4. Front Loading of ESB Networks’ Infrastructure Another aspect of the current design demands of ESB Networks relates to the Sub-station construction. This is in effect front-loading the infrastructure of ESB Networks. While it may be acknowledged as planning for the future the cost is borne by the developer without mention of any compensation. This scenario is aided by the fact that ESB Networks is in effect a monopoly and can demand whatever design parameters it desires.

As was mentioned in our meeting with the CER on Thursday the 18th of May 2006 the specification and capacity of these substations has increased by ESB Networks out of all order and fails to compare in any manner with the relative increase in energy demand over the last number of years. Where, in the past, ESB Networks requested plinths as substations they now demand rooms or buildings which require planning permission.





Cer06/119

5. Logic of Increases The IHBA also wishes to question the logic that the largest increases should be forced upon the scheme housing. Surely this is the most cost effective and sustainable manner of development where ESB Networks are concerned with less material and labour costs than one-off developments. Why then there is a requirement to increase costs by the order of 67% seems completely illogical especially when 25% if this increase is related directly to trenching charges. Could it be that ESB Networks feel that the best way to increase profits is to target the largest proportion of development types in the country i.e. the domestic scheme development? The IHBA / CIF is opposed to any increase in any of the different sectors mentioned is the circular from the CER i.e. commercial, non-scheme domestic and scheme-domestic.

6. Lack of Consultation The main customers of ESB Networks are members of the IHBA specifically and the CIF generally. The IHBA / CIF are disappointed that they were not consulted on a more formal basis to discuss these possible price increases. This is exasperated by the fact that it was the IHBA in January 2005 who approached ESB Networks to come to some arrangement with regard to procedures going forward. The continued poor quality of service provided by ESB Networks make it difficult to come to agreement but none the less information was distributed to IHBA members with regard to market opening for energy supply and the introduction of Meter Point Registration Numbers (MPRNs).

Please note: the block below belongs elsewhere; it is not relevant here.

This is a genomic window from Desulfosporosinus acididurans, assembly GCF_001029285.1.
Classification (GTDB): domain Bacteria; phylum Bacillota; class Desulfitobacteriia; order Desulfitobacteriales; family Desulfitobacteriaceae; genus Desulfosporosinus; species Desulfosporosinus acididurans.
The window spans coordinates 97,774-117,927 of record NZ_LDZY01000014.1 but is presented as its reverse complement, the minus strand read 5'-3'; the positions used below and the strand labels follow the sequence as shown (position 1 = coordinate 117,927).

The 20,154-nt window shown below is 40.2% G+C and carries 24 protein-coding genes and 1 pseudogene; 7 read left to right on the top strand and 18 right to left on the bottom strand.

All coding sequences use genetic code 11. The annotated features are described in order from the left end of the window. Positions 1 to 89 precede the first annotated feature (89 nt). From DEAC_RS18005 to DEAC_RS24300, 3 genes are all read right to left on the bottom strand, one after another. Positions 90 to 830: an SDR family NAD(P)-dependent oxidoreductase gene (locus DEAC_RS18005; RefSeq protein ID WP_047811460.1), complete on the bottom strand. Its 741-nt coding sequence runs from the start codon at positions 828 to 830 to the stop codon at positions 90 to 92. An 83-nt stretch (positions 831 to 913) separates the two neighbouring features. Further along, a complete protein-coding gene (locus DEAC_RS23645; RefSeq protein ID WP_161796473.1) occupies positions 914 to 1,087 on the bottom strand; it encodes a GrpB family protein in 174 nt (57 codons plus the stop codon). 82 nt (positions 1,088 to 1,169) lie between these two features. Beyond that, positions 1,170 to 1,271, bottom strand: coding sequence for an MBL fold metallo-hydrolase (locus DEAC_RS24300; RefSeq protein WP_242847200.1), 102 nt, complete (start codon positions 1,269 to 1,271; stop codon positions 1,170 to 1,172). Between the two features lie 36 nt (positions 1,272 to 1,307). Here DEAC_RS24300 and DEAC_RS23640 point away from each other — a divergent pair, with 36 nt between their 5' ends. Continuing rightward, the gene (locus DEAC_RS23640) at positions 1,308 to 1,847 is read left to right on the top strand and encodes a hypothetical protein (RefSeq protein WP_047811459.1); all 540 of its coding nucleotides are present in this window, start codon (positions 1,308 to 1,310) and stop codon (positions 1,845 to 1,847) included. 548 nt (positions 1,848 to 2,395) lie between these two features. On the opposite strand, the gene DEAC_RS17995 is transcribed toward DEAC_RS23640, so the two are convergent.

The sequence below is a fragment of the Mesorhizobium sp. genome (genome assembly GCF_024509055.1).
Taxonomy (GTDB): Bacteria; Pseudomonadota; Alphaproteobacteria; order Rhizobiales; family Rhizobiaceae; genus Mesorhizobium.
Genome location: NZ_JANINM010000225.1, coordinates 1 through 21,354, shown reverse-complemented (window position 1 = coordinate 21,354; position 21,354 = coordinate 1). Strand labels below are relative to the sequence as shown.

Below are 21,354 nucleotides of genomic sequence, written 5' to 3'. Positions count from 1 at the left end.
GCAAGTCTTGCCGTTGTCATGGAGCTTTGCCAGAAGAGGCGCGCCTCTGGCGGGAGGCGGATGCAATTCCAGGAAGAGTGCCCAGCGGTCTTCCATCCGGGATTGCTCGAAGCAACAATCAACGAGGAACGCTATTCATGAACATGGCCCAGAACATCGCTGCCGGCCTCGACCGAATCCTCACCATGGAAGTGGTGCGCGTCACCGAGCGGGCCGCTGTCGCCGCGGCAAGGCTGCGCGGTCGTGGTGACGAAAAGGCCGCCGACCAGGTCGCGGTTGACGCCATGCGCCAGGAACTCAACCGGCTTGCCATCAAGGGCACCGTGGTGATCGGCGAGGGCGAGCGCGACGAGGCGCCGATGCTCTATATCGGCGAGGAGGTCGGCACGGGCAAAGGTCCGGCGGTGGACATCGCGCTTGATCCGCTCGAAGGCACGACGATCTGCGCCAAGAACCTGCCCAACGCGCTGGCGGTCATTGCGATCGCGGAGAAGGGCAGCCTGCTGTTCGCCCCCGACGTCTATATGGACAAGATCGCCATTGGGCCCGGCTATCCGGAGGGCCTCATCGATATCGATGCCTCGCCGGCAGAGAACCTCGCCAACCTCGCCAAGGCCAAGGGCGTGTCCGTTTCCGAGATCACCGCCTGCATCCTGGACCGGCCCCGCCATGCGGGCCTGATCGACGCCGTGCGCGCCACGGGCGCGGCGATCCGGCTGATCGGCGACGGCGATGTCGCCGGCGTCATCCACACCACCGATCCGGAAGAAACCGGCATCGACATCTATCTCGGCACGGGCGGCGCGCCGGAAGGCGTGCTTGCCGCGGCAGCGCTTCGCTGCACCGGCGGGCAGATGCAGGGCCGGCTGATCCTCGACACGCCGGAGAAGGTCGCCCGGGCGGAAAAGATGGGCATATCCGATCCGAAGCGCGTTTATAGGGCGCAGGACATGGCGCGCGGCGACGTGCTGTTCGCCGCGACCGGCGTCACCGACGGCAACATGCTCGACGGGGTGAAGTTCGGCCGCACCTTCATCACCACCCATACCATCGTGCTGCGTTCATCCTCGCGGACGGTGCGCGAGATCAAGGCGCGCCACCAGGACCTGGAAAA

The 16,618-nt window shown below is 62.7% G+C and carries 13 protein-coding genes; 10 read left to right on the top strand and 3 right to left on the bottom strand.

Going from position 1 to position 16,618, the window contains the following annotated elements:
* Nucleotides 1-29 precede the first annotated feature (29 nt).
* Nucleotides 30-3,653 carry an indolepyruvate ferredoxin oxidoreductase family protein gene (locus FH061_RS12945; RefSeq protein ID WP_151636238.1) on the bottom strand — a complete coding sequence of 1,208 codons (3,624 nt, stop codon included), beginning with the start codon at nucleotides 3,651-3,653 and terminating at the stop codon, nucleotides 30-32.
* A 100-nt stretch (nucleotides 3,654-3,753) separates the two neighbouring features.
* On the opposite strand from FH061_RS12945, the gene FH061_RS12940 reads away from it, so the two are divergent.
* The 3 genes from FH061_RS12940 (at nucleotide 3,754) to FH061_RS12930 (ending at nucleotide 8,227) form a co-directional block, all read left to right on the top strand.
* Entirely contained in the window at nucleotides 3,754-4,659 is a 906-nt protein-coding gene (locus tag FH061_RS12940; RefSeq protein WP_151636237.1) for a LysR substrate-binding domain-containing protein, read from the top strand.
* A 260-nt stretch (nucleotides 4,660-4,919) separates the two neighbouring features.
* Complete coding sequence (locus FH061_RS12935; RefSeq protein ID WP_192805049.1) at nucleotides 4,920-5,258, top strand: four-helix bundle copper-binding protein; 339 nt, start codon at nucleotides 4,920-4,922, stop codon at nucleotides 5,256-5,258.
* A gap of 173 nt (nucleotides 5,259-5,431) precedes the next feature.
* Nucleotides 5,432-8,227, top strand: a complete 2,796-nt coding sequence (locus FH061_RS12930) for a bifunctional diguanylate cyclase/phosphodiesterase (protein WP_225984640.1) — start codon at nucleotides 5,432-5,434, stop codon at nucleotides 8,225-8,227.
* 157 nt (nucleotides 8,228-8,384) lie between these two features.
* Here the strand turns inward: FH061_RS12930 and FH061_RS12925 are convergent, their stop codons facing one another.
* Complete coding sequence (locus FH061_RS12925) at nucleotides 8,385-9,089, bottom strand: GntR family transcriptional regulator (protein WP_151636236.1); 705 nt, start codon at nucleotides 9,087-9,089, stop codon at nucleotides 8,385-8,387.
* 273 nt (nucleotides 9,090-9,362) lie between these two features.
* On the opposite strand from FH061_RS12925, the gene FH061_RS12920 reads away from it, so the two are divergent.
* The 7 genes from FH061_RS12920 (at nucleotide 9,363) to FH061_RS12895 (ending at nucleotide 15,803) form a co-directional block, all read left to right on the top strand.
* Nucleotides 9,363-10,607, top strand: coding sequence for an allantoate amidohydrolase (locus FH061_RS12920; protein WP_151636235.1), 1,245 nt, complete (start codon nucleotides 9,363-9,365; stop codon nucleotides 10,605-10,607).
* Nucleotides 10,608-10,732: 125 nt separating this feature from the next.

7. Regulatory Capture As can be seen from the attached correspondence received from Mr. Basil Conroy the document Cer06/084 contains very little in the way of Cost Breakdown. The breakdown of these charges is a vital requirement for two reasons.

Firstly, the developer should be able to calculate with some degree of accuracy the capital contributions that he will be required to pay prior to starting a development. This is achievable if one is working with a breakdown that can be used by a Q.S. to determine overall price. Secondly, it makes it very difficult for members or indeed the CER to examine the capital contributions in a transparent and open manner and hence to query the costs.

In the instance of the IHBA / CIF this is a worry going forward in terms of business decisions and procurement of sites. For the CER it raises the issue of “Regulatory Capture” where the entity that they are regulating is also the only source of information. This would certainly appear to be what has occurred in this case as the document gives no explanation as to how the totals are reached.

The most typical symptom of regulatory capture is when the Regulating Body comes to decisions that side very closely with the objectives of the entity it is regulating. It would seem that this is certainly the case with this latest document

which:

- Does not include a breakdown of costs

- Grants a decision that will boost the revenue of ESB Networks Cer06/119

- Refuses to take into account the poor quality of service provided by ESB Networks

8. Customer Charter ESB Networks currently has in place a Customer Charter which is frequently broken due to current poor levels service. In March 2005 the IHBA was informed by ESB Networks that they would be working within the boundaries of this Charter towards the end of 2005. This is not the case in the vast majority of instances and due to the derisory penalties that the Charter applies it means that ESB Networks are not compelled to improve their customer service. The position of ESB Networks as a monopoly should mean that any Customer Charter should have real implications for the company if standards of service fall to levels experienced by CIF members over the last number of years.

9. Recent Increases Over the last number of years members of the IHBA have experienced increases in capital contributions on similar type schemes without any justification. This undermines the decision to add 5% onto capital contributions from 2004 figures.